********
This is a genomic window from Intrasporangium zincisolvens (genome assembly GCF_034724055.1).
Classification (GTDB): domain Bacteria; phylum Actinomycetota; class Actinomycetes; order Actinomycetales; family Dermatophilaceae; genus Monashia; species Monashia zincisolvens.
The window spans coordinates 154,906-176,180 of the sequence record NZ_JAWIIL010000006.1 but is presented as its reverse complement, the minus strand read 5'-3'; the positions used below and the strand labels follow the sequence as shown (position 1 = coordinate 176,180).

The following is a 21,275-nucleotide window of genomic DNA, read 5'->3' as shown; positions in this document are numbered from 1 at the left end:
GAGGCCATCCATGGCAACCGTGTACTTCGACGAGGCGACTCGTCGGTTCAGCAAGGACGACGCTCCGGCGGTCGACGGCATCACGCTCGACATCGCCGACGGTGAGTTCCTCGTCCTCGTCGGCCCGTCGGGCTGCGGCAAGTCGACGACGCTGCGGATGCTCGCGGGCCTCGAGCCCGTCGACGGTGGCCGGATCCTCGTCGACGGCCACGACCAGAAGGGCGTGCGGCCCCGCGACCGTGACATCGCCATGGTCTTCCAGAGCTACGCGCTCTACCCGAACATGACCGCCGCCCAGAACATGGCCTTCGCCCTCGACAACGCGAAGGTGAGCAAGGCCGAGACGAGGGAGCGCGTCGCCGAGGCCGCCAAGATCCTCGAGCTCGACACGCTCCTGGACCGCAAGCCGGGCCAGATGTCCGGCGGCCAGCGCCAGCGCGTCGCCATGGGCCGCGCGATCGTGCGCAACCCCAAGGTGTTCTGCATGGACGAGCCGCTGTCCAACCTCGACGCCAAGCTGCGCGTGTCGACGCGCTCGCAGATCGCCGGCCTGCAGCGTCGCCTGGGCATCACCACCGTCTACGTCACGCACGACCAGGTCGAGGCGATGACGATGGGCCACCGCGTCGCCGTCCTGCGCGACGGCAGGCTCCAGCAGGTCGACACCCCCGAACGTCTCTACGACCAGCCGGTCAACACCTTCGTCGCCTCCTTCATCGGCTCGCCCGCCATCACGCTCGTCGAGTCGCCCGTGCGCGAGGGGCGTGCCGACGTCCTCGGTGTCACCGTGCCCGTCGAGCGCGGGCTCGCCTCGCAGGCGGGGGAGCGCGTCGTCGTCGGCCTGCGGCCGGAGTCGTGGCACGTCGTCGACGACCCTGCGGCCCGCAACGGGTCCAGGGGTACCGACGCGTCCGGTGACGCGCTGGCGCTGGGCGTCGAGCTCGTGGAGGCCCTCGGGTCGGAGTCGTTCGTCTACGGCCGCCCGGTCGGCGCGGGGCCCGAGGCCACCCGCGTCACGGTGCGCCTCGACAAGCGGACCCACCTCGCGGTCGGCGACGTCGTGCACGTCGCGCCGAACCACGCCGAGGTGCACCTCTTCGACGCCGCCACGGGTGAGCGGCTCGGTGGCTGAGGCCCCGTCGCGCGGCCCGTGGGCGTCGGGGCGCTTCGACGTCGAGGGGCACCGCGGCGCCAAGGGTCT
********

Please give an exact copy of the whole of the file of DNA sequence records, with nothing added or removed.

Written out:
This is a genomic window from Intrasporangium zincisolvens (genome assembly GCF_034724055.1).
Classification (GTDB): domain Bacteria; phylum Actinomycetota; class Actinomycetes; order Actinomycetales; family Dermatophilaceae; genus Monashia; species Monashia zincisolvens.
The window spans coordinates 154,906-176,180 of the sequence record NZ_JAWIIL010000006.1 but is presented as its reverse complement, the minus strand read 5'-3'; the positions used below and the strand labels follow the sequence as shown (position 1 = coordinate 176,180).

The following is a 21,275-nucleotide window of genomic DNA, read 5'->3' as shown; positions in this document are numbered from 1 at the left end:
GAGGCCATCCATGGCAACCGTGTACTTCGACGAGGCGACTCGTCGGTTCAGCAAGGACGACGCTCCGGCGGTCGACGGCATCACGCTCGACATCGCCGACGGTGAGTTCCTCGTCCTCGTCGGCCCGTCGGGCTGCGGCAAGTCGACGACGCTGCGGATGCTCGCGGGCCTCGAGCCCGTCGACGGTGGCCGGATCCTCGTCGACGGCCACGACCAGAAGGGCGTGCGGCCCCGCGACCGTGACATCGCCATGGTCTTCCAGAGCTACGCGCTCTACCCGAACATGACCGCCGCCCAGAACATGGCCTTCGCCCTCGACAACGCGAAGGTGAGCAAGGCCGAGACGAGGGAGCGCGTCGCCGAGGCCGCCAAGATCCTCGAGCTCGACACGCTCCTGGACCGCAAGCCGGGCCAGATGTCCGGCGGCCAGCGCCAGCGCGTCGCCATGGGCCGCGCGATCGTGCGCAACCCCAAGGTGTTCTGCATGGACGAGCCGCTGTCCAACCTCGACGCCAAGCTGCGCGTGTCGACGCGCTCGCAGATCGCCGGCCTGCAGCGTCGCCTGGGCATCACCACCGTCTACGTCACGCACGACCAGGTCGAGGCGATGACGATGGGCCACCGCGTCGCCGTCCTGCGCGACGGCAGGCTCCAGCAGGTCGACACCCCCGAACGTCTCTACGACCAGCCGGTCAACACCTTCGTCGCCTCCTTCATCGGCTCGCCCGCCATCACGCTCGTCGAGTCGCCCGTGCGCGAGGGGCGTGCCGACGTCCTCGGTGTCACCGTGCCCGTCGAGCGCGGGCTCGCCTCGCAGGCGGGGGAGCGCGTCGTCGTCGGCCTGCGGCCGGAGTCGTGGCACGTCGTCGACGACCCTGCGGCCCGCAACGGGTCCAGGGGTACCGACGCGTCCGGTGACGCGCTGGCGCTGGGCGTCGAGCTCGTGGAGGCCCTCGGGTCGGAGTCGTTCGTCTACGGCCGCCCGGTCGGCGCGGGGCCCGAGGCCACCCGCGTCACGGTGCGCCTCGACAAGCGGACCCACCTCGCGGTCGGCGACGTCGTGCACGTCGCGCCGAACCACGCCGAGGTGCACCTCTTCGACGCCGCCACGGGTGAGCGGCTCGGTGGCTGAGGCCCCGTCGCGCGGCCCGTGGGCGTCGGGGCGCTTCGACGTCGAGGGGCACCGCGGCGCCAAGGGTCT